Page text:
Commission on Landlord-Tenant Affairs
for Montgomery County, Maryland
|In the Matter of
Nadir Douaji and Norridine Chirchi
Case No. H-3722
DECISION AND ORDER
The above captioned case having come before the Commission on Landlord-Tenant Affairs for Montgomery County, Maryland, pursuant to Sections 29-14A, 29-38, and 29-40 of the Montgomery County Code 1994, as amended ("the Code"), and the Commission having considered the testimony and evidence of record, it is, therefore, this 11th day of May, 1998, found, determined and ordered, as follows:
The Complaint herein was filed on May 9, 1997. The Tenant is seeking refund of a security deposit in the amount of $1,195.00 which was paid upon execution of the lease for a single family house located at 3924 Ferrara Drive, Silver Spring, Maryland.
This matter was heard by the Commission on January 28, 1998. The Commission extended the time period within which it would decide this matter pursuant to Section 7.1 of Appendix L,"Regulations on Commission on Landlord-Tenant Affairs," of Chapter 29 of the Code. Both the complainant Nadir Douaji (hereafter Athe Tenant"), and the Respondent Jeffrey Kent (hereafter "Landlord") were present. The Tenant called two witnesses, her husband, Allison Friloux, and Rosie McCray-Moody, an investigator with the Division of Housing and Code Enforcement within the County Department of Housing and Community Affairs (the "Department"). Each of these four individuals testified under oath.
The key issue in this case is whether the Tenant is entitled to the return of a security deposit paid to the Landlord upon execution of the lease because, according to the Tenant, the premises were not in compliance with a County requirement that premises be in a clean, and sanitary condition when it is let to the Tenant.
There are certain material facts as to which there appears to be no dispute. The Landlord is the owner of the premises at issue, and in early 1997, he placed an ad in the Washington Post to rent out the premises, to which the Tenant responded. The Tenant visited the premises to view the same on or about March 22, 1997. There were a number of deficiencies in the premises at that time, which the Landlord acknowledged, and testified were caused by a prior tenant, who had filed for bankruptcy protection.
Nonetheless, on March 22, the Tenant executed a lease on behalf of herself and her cousin, Norridine Chirchi, who was not in the country at the time. The lease, on its face, set the commencement date as of April 24, 1997 and was set to expire on May 1, 1998. It was expected that the Tenant would move in around April 27,1997.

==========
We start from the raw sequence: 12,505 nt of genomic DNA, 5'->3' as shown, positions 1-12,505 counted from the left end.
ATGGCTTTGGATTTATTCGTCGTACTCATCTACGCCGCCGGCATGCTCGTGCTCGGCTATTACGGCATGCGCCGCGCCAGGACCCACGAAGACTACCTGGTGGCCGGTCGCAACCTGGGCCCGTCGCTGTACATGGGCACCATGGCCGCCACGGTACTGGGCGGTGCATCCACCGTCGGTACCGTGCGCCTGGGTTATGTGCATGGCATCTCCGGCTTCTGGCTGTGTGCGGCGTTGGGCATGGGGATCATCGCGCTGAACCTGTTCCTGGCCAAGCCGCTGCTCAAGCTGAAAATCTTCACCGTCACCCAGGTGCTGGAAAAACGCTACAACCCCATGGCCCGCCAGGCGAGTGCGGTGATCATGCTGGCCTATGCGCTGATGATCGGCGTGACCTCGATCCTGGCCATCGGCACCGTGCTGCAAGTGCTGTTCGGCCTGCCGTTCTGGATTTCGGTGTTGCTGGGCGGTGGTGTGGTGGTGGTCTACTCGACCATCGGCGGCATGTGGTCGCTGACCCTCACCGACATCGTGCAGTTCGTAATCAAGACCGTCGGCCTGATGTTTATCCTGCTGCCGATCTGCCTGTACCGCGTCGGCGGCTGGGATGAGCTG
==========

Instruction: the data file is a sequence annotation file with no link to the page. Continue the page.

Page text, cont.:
The Tenant submitted into evidence photographs of most of the deficiencies listed in note 2 above and both she and Mr. Friloux testified that these accurately reflected conditions in the premises on March 22, when the first visit to the premises occurred, and on May 13, 1996, when they testified the photographs were taken. They testified further that the Landlord acknowledged the presence of these deficiencies and agreed to correct them before the move in date, but failed to do so. The Tenant also testified that she never moved into the house, because of the deficiencies.
The Landlord challenged the Tenant's contention that these photos accurately reflect the condition of the premises as of the date he provided the tenant with keys to the premises, May 9, 1998. He testified that he corrected most of the conditions by May 9, and insinuated that something must have transpired between May 9 and May 13 which caused the condition of the items shown to worsen. (With respect to some items, such as the lack of a smoke detector and the electrical outlet with wires protruding, he denied having any knowledge at all regarding these conditions). The Landlord submitted into evidence invoices from various contractors to evidence steps undertaken to clean the premises, and the carpets, and put them in a satisfactory condition. The Landlord also noted that the Lease, at Paragraph 6, provided that the premises were "accepted and rented" in "as-is" condition.